U.S. Customs turns 'armed and dangerous' fugitive over to Canadian authorities
December 2, 2009 · Updated 9:51 AM
U.S. Customs and Border Protection officers at the Pacific Highway port of entry apprehended a British Columbia man on Nov. 27 who was wanted in Vancouver for alleged robbery.
CBP officers took Sean Michael Holland, 23, into custody upon his arrival to the United States when a name check of his identity revealed that he was an armed and dangerous felon wanted on a Canada-wide warrant.
“This arrest typifies the professional and continuous working relationship among the northern border law enforcement agencies in Washington and British Columbia,” Area Port Director Greg Alvarez said in a press release. “CBP is proud of this partnership which helps remove fugitives from the streets of our communities both north and south."
Surrey RCMP confirmed the outstanding warrant as Canada-wide and the Vancouver Police were contacted confirming that they were the originating agency for the warrant. Holland was denied entry into the United States for violation of the U.S. Immigration and Naturalization Act and was returned to Canada and turned over to the Canadian Border Services Agency.
CBP officers on the U.S./Canadian border have made previous arrests of individuals wanted for homicide, escape, money laundering, robbery, narcotics distribution, sexual child abuse, fraud, larceny and military desertion, based on both U.S. and Canadian routine law enforcement data bases.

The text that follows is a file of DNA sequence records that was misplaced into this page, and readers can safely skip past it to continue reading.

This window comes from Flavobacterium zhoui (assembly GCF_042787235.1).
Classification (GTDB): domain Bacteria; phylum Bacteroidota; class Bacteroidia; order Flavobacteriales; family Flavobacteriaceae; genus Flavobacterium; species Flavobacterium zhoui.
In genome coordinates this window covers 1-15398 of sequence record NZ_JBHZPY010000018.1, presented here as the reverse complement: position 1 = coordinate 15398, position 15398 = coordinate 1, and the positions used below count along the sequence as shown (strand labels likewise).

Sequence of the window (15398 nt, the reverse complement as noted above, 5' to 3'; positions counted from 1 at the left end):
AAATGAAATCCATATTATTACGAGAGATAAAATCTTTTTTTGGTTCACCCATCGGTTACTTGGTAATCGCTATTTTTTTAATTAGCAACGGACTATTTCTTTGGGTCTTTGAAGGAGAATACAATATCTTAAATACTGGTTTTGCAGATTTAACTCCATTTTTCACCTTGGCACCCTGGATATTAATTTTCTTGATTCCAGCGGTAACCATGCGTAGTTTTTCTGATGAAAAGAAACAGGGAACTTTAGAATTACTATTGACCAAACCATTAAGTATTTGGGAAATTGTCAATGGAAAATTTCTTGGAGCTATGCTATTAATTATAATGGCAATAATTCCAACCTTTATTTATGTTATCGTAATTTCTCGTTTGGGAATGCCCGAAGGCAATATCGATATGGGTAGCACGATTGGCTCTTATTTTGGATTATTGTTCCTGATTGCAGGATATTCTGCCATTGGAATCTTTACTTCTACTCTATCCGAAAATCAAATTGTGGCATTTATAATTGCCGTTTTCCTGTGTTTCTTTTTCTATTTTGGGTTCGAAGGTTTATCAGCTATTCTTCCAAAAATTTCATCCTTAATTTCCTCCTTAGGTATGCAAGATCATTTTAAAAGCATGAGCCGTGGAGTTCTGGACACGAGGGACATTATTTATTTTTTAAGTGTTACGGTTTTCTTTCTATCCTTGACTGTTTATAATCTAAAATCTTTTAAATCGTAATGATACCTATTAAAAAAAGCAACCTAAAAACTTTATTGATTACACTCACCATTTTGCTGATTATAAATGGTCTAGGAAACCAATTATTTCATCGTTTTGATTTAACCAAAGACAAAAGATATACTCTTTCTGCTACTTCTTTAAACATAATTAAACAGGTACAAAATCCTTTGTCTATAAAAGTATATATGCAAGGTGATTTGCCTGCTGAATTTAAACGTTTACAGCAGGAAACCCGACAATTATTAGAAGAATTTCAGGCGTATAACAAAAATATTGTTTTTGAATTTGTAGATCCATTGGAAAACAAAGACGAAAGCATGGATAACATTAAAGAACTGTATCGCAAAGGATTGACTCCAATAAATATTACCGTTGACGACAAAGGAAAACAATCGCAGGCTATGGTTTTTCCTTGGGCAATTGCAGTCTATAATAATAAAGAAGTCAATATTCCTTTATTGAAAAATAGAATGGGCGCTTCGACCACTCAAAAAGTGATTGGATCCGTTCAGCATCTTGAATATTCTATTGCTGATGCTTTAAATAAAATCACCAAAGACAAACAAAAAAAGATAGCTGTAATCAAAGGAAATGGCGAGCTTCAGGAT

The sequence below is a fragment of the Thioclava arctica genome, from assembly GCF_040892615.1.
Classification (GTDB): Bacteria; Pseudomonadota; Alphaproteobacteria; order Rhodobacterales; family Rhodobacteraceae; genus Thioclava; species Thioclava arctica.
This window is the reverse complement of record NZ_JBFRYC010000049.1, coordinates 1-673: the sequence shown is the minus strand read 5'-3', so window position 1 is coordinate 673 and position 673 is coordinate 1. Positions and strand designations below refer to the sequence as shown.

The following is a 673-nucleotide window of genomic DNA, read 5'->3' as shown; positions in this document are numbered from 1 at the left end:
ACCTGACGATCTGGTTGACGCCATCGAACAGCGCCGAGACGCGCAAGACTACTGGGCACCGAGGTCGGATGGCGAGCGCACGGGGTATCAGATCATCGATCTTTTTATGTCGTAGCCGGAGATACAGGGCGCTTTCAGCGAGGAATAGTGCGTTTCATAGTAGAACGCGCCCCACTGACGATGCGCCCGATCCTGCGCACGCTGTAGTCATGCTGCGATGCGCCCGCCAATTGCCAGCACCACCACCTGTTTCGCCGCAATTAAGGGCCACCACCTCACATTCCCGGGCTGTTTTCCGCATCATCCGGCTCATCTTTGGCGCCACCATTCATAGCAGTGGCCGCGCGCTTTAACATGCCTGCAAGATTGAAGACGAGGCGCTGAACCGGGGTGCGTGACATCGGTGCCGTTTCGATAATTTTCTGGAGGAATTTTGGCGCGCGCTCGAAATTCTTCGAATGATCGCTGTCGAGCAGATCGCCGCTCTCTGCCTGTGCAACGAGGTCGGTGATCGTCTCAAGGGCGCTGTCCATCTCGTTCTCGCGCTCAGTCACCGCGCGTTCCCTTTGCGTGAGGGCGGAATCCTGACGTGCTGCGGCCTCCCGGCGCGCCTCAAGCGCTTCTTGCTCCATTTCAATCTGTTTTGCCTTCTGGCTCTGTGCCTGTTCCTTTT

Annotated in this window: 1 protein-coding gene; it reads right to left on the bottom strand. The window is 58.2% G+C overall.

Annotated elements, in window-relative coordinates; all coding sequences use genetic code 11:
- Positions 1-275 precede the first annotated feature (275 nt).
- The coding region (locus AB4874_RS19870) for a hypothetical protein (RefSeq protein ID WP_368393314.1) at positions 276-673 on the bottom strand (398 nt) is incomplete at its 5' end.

On a typical day, CBP arrests 73 criminals at U.S. ports of entry, according to CBP public affairs liaison Thomas Schreiber in Blaine.
According to a CBP WEB SITE, here's a typical day for CBP in fiscal year 2008.
— 1,087,069 passengers and pedestrians
— 256,897 incoming international air passengers
— 43,188 passengers/crew arriving by ship
— 786,984 incoming land travelers
— 70,451 truck, rail, and sea containers
— 331,347 incoming privately owned vehicles
Executed or made:
— 2,796 apprehensions at and in between the ports of entry for illegal entry
— 614 refusals of entry at our ports of entry
— 73 arrests of criminals at ports of entry
— 76 fraudulent documents
— 1 for terrorism related/national security concerns
— 7,621 pounds of drugs
— $295,829 in undeclared or illicit currency
— 4,125 prohibited meat, plant materials or animal products, including:
— 435 agricultural pests at ports of entry
— 3 illegal crossers in distress or dangerous conditions between ports of entry
— 1,275 canine enforcement teams
— 18,276 vehicles, 275 aircraft, 181 watercraft, and 252 horse patrols
— 5,000 miles of border with Canada
— 1,900 miles of border with Mexico
— 95,000 miles of shoreline
Approximately 51,553 employees, including:
— 19,726 officers
— 17,499 Border Patrol agents
— 2,277 agriculture specialists
— 1,088 Air and Marine agents, including 140 Air Enforcement officers, 769 Air Interdiction agents, 171 Marine Interdiction agents.
— 327 ports of entry
— 144 Border Patrol stations within 20 sectors, with 35 permanent checkpoints
Approximate location of the Pacific Highway port of entry: